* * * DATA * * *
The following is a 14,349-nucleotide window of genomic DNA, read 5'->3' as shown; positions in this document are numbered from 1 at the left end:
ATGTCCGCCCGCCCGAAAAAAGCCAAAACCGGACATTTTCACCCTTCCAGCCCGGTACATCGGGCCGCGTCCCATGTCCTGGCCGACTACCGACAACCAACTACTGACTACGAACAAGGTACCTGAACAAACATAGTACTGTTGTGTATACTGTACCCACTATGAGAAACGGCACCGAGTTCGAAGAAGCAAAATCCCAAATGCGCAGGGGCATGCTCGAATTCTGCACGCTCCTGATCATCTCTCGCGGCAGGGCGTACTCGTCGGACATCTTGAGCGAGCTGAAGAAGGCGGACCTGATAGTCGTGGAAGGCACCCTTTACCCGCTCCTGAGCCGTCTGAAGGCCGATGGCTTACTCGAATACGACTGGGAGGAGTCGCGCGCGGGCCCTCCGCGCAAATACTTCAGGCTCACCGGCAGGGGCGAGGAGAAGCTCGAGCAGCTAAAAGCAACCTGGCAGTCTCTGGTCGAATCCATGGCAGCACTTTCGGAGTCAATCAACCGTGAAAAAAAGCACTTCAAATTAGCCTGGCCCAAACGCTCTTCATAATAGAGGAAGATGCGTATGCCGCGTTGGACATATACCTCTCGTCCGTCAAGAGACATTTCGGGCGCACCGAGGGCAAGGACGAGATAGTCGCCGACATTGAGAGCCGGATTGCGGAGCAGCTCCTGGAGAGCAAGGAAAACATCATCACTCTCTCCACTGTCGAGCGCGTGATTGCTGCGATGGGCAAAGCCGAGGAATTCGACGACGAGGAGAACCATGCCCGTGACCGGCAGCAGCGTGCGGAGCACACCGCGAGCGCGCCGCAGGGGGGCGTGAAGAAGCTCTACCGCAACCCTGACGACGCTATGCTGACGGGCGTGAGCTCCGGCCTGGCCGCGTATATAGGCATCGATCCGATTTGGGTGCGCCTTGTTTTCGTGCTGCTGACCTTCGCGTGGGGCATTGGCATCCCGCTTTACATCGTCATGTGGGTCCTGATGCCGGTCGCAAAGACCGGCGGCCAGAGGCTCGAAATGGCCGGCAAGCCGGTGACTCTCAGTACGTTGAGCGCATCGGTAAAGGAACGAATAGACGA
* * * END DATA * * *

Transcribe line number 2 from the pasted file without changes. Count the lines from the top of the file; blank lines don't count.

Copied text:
ATGTCCGCCCGCCCGAAAAAAGCCAAAACCGGACATTTTCACCCTTCCAGCCCGGTACATCGGGCCGCGTCCCATGTCCTGGCCGACTACCGACAACCAACTACTGACTACGAACAAGGTACCTGAACAAACATAGTACTGTTGTGTATACTGTACCCACTATGAGAAACGGCACCGAGTTCGAAGAAGCAAAATCCCAAATGCGCAGGGGCATGCTCGAATTCTGCACGCTCCTGATCATCTCTCGCGGCAGGGCGTACTCGTCGGACATCTTGAGCGAGCTGAAGAAGGCGGACCTGATAGTCGTGGAAGGCACCCTTTACCCGCTCCTGAGCCGTCTGAAGGCCGATGGCTTACTCGAATACGACTGGGAGGAGTCGCGCGCGGGCCCTCCGCGCAAATACTTCAGGCTCACCGGCAGGGGCGAGGAGAAGCTCGAGCAGCTAAAAGCAACCTGGCAGTCTCTGGTCGAATCCATGGCAGCACTTTCGGAGTCAATCAACCGTGAAAAAAAGCACTTCAAATTAGCCTGGCCCAAACGCTCTTCATAATAGAGGAAGATGCGTATGCCGCGTTGGACATATACCTCTCGTCCGTCAAGAGACATTTCGGGCGCACCGAGGGCAAGGACGAGATAGTCGCCGACATTGAGAGCCGGATTGCGGAGCAGCTCCTGGAGAGCAAGGAAAACATCATCACTCTCTCCACTGTCGAGCGCGTGATTGCTGCGATGGGCAAAGCCGAGGAATTCGACGACGAGGAGAACCATGCCCGTGACCGGCAGCAGCGTGCGGAGCACACCGCGAGCGCGCCGCAGGGGGGCGTGAAGAAGCTCTACCGCAACCCTGACGACGCTATGCTGACGGGCGTGAGCTCCGGCCTGGCCGCGTATATAGGCATCGATCCGATTTGGGTGCGCCTTGTTTTCGTGCTGCTGACCTTCGCGTGGGGCATTGGCATCCCGCTTTACATCGTCATGTGGGTCCTGATGCCGGTCGCAAAGACCGGCGGCCAGAGGCTCGAAATGGCCGGCAAGCCGGTGACTCTCAGTACGTTGAGCGCATCGGTAAAGGAACGAATAGACGA